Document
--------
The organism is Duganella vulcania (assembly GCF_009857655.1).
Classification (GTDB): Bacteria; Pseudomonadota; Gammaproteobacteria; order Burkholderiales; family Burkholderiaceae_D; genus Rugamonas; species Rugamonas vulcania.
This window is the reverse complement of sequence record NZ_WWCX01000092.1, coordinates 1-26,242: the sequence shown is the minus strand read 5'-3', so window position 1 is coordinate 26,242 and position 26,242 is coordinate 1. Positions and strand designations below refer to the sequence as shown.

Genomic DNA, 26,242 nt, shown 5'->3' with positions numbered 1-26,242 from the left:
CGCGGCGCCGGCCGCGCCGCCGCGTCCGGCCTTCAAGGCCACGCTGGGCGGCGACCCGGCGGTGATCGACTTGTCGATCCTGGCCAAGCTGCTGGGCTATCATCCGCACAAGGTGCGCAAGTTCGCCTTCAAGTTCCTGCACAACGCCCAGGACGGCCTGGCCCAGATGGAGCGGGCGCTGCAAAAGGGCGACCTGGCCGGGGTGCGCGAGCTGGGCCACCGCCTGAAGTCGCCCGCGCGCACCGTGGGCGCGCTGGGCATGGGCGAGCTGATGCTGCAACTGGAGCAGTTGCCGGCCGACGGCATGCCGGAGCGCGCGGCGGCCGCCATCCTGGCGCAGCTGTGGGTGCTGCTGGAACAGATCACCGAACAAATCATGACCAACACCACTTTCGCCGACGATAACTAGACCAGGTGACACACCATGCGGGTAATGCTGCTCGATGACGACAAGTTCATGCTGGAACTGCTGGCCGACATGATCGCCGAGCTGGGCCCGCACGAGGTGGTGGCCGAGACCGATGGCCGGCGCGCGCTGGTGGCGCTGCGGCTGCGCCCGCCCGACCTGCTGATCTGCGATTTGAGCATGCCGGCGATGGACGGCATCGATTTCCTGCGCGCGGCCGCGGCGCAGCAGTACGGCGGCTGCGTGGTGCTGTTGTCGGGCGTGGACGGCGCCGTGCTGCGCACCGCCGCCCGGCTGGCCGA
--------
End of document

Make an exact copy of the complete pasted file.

The organism is Duganella vulcania (assembly GCF_009857655.1).
Classification (GTDB): Bacteria; Pseudomonadota; Gammaproteobacteria; order Burkholderiales; family Burkholderiaceae_D; genus Rugamonas; species Rugamonas vulcania.
This window is the reverse complement of sequence record NZ_WWCX01000092.1, coordinates 1-26,242: the sequence shown is the minus strand read 5'-3', so window position 1 is coordinate 26,242 and position 26,242 is coordinate 1. Positions and strand designations below refer to the sequence as shown.

Genomic DNA, 26,242 nt, shown 5'->3' with positions numbered 1-26,242 from the left:
CGCGGCGCCGGCCGCGCCGCCGCGTCCGGCCTTCAAGGCCACGCTGGGCGGCGACCCGGCGGTGATCGACTTGTCGATCCTGGCCAAGCTGCTGGGCTATCATCCGCACAAGGTGCGCAAGTTCGCCTTCAAGTTCCTGCACAACGCCCAGGACGGCCTGGCCCAGATGGAGCGGGCGCTGCAAAAGGGCGACCTGGCCGGGGTGCGCGAGCTGGGCCACCGCCTGAAGTCGCCCGCGCGCACCGTGGGCGCGCTGGGCATGGGCGAGCTGATGCTGCAACTGGAGCAGTTGCCGGCCGACGGCATGCCGGAGCGCGCGGCGGCCGCCATCCTGGCGCAGCTGTGGGTGCTGCTGGAACAGATCACCGAACAAATCATGACCAACACCACTTTCGCCGACGATAACTAGACCAGGTGACACACCATGCGGGTAATGCTGCTCGATGACGACAAGTTCATGCTGGAACTGCTGGCCGACATGATCGCCGAGCTGGGCCCGCACGAGGTGGTGGCCGAGACCGATGGCCGGCGCGCGCTGGTGGCGCTGCGGCTGCGCCCGCCCGACCTGCTGATCTGCGATTTGAGCATGCCGGCGATGGACGGCATCGATTTCCTGCGCGCGGCCGCGGCGCAGCAGTACGGCGGCTGCGTGGTGCTGTTGTCGGGCGTGGACGGCGCCGTGCTGCGCACCGCCGCCCGGCTGGCCGA